Czech PM slams conflict of interest report as untrue

Demonstrators hold a rally demanding resignation of Czech Prime Minister Andrej Babis in Prague, Czech Republic, May 21, 2019. — Reuters pic
Demonstrators hold a rally demanding resignation of Czech Prime Minister Andrej Babis in Prague, Czech Republic, May 21, 2019. — Reuters pic

PRAGUE, May 31 — Billionaire Czech Prime Minister Andrej Babis today slammed a newspaper story saying the European Commission had ruled he has a conflict of interest as a politician and entrepreneur.

The Commission has ordered an audit on suspicion that the Slovak-born Babis, who is the Czech Republic’s second wealthiest person, still rakes in profits from the company he founded.

Brussels has also halted subsidies to the food, chemicals and media Agrofert holding pending the audit verdict.

Babis transferred Agrofert to a fund in 2017, months before becoming prime minister, to avoid a conflict of interest.

But a public Slovak registry still lists him and his wife as the final benefactors of Agrofert’s units in Slovakia.

The Czech business daily Hospodarske noviny reported today that the Commission now wants back “all subsidies subject to the probe” Agrofert had received since February 2017.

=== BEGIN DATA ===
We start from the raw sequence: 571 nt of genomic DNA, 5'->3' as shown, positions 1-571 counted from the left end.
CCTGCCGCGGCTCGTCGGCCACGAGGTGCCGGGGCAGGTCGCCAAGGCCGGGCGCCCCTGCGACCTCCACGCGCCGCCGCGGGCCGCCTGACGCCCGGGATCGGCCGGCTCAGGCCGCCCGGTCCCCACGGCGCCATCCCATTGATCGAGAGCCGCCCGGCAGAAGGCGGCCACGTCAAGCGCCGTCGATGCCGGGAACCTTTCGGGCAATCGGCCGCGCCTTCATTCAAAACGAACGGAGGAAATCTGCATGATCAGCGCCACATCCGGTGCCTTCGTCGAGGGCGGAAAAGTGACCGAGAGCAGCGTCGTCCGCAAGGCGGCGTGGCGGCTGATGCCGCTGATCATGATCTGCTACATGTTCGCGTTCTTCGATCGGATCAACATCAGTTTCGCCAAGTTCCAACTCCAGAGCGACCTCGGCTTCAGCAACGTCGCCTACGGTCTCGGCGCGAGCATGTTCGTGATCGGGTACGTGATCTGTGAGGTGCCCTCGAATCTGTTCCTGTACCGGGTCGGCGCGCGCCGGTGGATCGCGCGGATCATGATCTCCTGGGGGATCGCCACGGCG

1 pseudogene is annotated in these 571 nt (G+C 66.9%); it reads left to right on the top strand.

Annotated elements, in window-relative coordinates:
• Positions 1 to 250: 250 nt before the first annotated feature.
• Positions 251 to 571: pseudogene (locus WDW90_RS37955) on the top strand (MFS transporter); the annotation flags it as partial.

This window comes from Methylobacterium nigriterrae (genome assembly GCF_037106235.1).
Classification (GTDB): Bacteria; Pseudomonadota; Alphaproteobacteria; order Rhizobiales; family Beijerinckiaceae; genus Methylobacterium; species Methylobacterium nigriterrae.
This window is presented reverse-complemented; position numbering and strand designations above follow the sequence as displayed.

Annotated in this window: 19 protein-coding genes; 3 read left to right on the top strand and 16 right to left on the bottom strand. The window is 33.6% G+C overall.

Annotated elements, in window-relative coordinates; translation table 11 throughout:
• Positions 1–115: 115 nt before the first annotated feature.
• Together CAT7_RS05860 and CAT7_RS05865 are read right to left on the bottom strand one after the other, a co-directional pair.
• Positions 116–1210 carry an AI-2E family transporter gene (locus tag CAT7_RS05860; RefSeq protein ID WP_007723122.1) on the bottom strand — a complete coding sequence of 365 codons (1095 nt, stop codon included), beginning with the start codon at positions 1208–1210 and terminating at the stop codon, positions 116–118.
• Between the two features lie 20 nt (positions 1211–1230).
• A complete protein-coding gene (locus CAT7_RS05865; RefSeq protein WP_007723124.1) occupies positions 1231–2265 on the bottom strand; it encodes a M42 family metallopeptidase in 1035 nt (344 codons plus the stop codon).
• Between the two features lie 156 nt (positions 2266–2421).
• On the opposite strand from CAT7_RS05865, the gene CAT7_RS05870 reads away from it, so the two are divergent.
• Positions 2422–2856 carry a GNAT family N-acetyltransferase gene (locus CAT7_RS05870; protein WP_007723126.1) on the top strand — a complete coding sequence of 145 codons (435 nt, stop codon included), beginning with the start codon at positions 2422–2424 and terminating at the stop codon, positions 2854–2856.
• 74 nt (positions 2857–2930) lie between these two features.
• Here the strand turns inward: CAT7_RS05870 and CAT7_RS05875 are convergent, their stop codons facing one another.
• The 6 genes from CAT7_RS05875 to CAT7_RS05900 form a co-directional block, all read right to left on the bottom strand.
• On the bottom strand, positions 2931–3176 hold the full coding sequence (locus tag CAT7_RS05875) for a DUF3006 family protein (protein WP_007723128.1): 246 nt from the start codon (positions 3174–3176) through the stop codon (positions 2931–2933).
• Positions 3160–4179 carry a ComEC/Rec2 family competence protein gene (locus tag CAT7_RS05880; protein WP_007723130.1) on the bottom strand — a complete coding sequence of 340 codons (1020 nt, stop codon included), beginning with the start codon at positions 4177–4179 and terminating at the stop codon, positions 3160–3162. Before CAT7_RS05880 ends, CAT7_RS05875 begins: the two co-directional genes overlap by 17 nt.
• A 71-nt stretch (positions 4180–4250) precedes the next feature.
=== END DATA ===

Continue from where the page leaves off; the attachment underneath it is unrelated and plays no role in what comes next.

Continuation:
“I am shocked by what Czech media are saying: that the EC wants back subsidies that my former company received. It is not true!” Babis said in a statement sent to AFP by his spokeswoman.

“The Czech Republic will definitely not have to return any subsidies. There is no reason for that because I’m not violating Czech or European conflict of interest laws.”

The ministries of finance and regional development have confirmed receiving the document but declined to elaborate.

The European Commission declined to comment on the matter. Its spokesperson told AFP that it “never comments on ongoing audit procedures and certainly not on leaks.”

Transparency International, which filed the complaint against Babis with the Commission, called on Czech ministries to make the report public.

“The insatiable prime minister has thrown the country into an unprecedented international disgrace,” David Ondracka, head of the watchdog, told reporters.

“He has deliberately bypassed the rules to help his business,” he added.

Citing two sources from Czech ministries, the Hospodarske noviny said the Commission report was “a top secret file”. It did not disclose the sum to be returned.

Babis leads a minority centre-left government of his populist ANO movement and the leftwing Social Democrats, relying on tacit support from the Communists for a parliamentary majority.

Babis, a 64-year-old former Communist, is also facing police charges over EU subsidy fraud and allegations he served as a secret police agent in the 1980s when the former Czechoslovakia was a Communist state.

Babis has repeatedly rejected the allegations as a smear campaign.

Despite his woes, ANO won last weekend’s European elections in the EU member state of 10.6 million people, gaining 21.2 per cent of the vote and six out of 21 European Parliament seats granted to the Czech Republic. — AFP

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